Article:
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Cities' push for new taxes divorced from reality

Author: Franco Terrazzano 01/10/2020

We hear councillors offer nice platitudes about understanding the hardships Albertans are going through, but actions speak louder than words. And the recent push for new tax powers shows that big city councillors and mayors are divorced from the reality facing Alberta.

In June, Red Deer council voted unanimously to back an Edmonton resolution calling for their municipal lobby group to push Premier Jason Kenney for new “measures and tools” so cities can continue to fund their bloated budgets. That resolution passed on Sept. 24.

For anyone who doesn’t speak bureaucratic jargon, these “measures and tools” mean new tax powers. Councillors want Kenney to make it easier for them to put their grubby paws on our paycheques.

For some specific examples of what new “measures and tools” could be, taxpayers need to look no further than a recent city of Calgary report that looked into a whole swath of new taxes, including a municipal income tax, a fuel tax, an entertainment and amusement tax and a tax for home-based small businesses.

Kenney’s previous municipal affairs minister Kaycee Madu was quick to shut down the idea of new tax powers for municipalities.

“I am looking to prevent all councils in our province from taxing people more,” said Madu.

Now taxpayers need Kenney’s new Municipal Affairs Minister Tracy Allard to reject calls for new tax powers and force cities to cut the ample fat.

“In 2017/18, Alberta’s municipal per capita expenses were the second highest among provinces (behind Ontario where municipalities also deliver a range of social services),” explained the Blue Ribbon Panel on Alberta’s finances. “Municipalities have experienced significant revenue growth of 48 per cent per person [between 2007 and 2017].”

Red Deer and Edmonton, who sponsored the resolution for new tax powers, are both big spending cities.

At $3,544 annually, Red Deer’s per person spending is higher than the average in Alberta’s big cities, according to provincial government data published in the Canadian Taxpayers Federation’s 2020 Municipal Spending Report. With Alberta’s municipalities being the second highest spenders in Canada, Red Deer is one of the biggest of the big spenders.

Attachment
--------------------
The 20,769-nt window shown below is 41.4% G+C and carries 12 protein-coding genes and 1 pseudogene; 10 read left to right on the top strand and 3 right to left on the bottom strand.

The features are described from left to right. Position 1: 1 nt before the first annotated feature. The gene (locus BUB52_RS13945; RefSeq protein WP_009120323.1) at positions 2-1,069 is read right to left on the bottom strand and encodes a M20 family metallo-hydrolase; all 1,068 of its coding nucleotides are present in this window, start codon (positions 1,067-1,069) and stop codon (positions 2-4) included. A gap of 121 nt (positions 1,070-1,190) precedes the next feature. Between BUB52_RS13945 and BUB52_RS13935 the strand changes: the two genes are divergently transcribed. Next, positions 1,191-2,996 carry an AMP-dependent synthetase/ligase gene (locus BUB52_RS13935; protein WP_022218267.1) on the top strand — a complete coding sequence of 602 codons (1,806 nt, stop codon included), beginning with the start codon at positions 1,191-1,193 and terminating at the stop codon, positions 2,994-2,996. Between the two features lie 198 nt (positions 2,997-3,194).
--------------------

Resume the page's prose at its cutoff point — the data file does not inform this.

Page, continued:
Edmonton doesn’t fare much better when it comes to overspending. If the city brought its per person spending in line with other major Western Canadian cities such as Vancouver, Saskatoon, Regina and Winnipeg, its taxpayers would save $566 million every year.

Alberta’s cities need to tackle the cost elephant in the room: labour.

Since the initial oil price collapse in 2014, many Albertans outside of government have lost their jobs or have taken pay cuts. In fact, total compensation paid to all Alberta employees is lower now than it was five years ago. Throughout the downturn, however, it has largely been smooth sailing for government employees.

The city of Red Deer deserves credit for its tough decision to reduce its workforce by five per cent after labour costs increased by 15 per cent between 2014 and 2018. With about 40 per cent of the city’s spending going towards labour, meaningful cuts are necessary to reduce taxes.

Edmonton’s labour costs ballooned by 18 per cent between 2014 and 2018, with the number of middle management bureaucrats at the city increasing by more than 20 per cent since 2017.

The one saving grace for taxpayers is that a separate resolution pushing for a municipal sales tax, put forward by Lethbridge and Brooks, was defeated handily. Turns out even Alberta’s big spending big city councillors know that a sales tax is a bad idea.

For our economy to fully recover councillors and mayors will need to start playing ball and reduce costs.

“When I speak to major business leaders about prospective investment in Alberta, very often a message that I hear back is the greatest impediments they’ve experienced are at the local level, at the municipal level,” Kenney told Alberta’s big cities.

Step number one for councillors and mayors must be to stop looking for new ways to siphon off more money from taxpayers and instead cut spending.

This column was originally published in the Red Deer Advocate on October 1, 2020.